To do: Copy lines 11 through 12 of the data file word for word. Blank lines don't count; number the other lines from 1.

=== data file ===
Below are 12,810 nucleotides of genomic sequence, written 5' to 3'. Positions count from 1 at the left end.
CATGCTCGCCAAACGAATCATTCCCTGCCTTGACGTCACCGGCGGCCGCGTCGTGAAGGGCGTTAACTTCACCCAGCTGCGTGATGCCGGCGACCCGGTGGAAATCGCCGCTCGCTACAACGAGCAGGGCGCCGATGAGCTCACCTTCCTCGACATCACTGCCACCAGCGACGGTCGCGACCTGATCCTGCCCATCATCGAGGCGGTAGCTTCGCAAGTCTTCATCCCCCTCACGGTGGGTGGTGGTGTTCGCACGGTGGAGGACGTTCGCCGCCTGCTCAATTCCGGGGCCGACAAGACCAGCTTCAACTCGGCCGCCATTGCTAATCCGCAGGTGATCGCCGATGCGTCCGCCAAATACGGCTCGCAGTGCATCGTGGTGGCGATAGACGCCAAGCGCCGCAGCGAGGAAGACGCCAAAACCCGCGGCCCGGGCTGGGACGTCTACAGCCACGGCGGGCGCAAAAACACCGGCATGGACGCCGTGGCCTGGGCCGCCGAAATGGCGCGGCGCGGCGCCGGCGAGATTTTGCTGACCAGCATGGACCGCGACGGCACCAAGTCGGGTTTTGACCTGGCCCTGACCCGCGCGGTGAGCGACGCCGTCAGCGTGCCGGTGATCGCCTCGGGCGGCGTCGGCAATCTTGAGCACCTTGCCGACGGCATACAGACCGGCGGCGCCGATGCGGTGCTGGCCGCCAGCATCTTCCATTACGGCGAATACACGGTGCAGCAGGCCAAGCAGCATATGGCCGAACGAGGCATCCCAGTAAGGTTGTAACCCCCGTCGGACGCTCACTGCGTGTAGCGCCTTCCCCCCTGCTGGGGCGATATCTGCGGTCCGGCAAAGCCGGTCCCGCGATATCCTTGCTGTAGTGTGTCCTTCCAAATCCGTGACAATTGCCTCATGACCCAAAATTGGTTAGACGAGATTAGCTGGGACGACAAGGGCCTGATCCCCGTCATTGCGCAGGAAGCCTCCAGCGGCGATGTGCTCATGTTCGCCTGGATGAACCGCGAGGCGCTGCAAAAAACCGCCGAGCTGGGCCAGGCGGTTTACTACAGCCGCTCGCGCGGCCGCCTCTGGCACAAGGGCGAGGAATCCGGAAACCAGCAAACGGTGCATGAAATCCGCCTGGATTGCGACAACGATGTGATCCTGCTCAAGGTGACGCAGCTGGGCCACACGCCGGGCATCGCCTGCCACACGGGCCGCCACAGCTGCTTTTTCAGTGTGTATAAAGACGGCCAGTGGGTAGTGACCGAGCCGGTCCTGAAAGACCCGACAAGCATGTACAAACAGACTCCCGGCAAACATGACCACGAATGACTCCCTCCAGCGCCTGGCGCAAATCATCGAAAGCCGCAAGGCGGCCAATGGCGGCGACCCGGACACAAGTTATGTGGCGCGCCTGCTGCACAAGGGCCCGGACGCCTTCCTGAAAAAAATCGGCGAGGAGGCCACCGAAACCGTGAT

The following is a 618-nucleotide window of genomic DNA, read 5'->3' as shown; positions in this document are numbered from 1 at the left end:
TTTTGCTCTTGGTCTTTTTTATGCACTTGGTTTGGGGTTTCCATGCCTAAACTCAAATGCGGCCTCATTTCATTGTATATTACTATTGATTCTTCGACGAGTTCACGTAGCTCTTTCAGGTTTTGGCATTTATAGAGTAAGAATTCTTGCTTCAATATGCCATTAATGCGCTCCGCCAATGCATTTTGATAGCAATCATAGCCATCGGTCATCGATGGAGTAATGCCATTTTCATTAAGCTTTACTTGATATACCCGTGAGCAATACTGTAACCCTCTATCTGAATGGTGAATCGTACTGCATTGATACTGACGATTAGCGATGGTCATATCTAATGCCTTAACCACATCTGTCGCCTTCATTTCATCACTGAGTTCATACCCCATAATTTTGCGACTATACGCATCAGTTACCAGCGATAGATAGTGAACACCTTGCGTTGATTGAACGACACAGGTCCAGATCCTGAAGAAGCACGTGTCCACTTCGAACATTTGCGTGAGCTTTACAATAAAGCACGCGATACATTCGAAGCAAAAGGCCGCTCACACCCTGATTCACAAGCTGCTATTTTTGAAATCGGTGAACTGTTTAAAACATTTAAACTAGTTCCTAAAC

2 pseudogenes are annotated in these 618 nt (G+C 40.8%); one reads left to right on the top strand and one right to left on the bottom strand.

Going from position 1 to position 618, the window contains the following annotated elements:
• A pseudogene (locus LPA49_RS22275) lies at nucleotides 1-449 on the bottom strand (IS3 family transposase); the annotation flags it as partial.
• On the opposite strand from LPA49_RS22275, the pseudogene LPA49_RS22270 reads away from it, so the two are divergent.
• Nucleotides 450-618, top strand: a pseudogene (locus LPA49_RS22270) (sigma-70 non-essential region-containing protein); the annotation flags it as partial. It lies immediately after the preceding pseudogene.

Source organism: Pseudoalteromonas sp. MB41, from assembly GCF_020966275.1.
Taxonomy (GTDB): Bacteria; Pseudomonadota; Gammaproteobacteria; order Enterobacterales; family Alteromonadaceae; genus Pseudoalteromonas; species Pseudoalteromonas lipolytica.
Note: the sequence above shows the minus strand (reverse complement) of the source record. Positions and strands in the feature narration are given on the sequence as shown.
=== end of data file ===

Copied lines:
Taxonomy (GTDB): Bacteria; Pseudomonadota; Gammaproteobacteria; order Enterobacterales; family Alteromonadaceae; genus Pseudoalteromonas; species Pseudoalteromonas lipolytica.
Note: the sequence above shows the minus strand (reverse complement) of the source record. Positions and strands in the feature narration are given on the sequence as shown.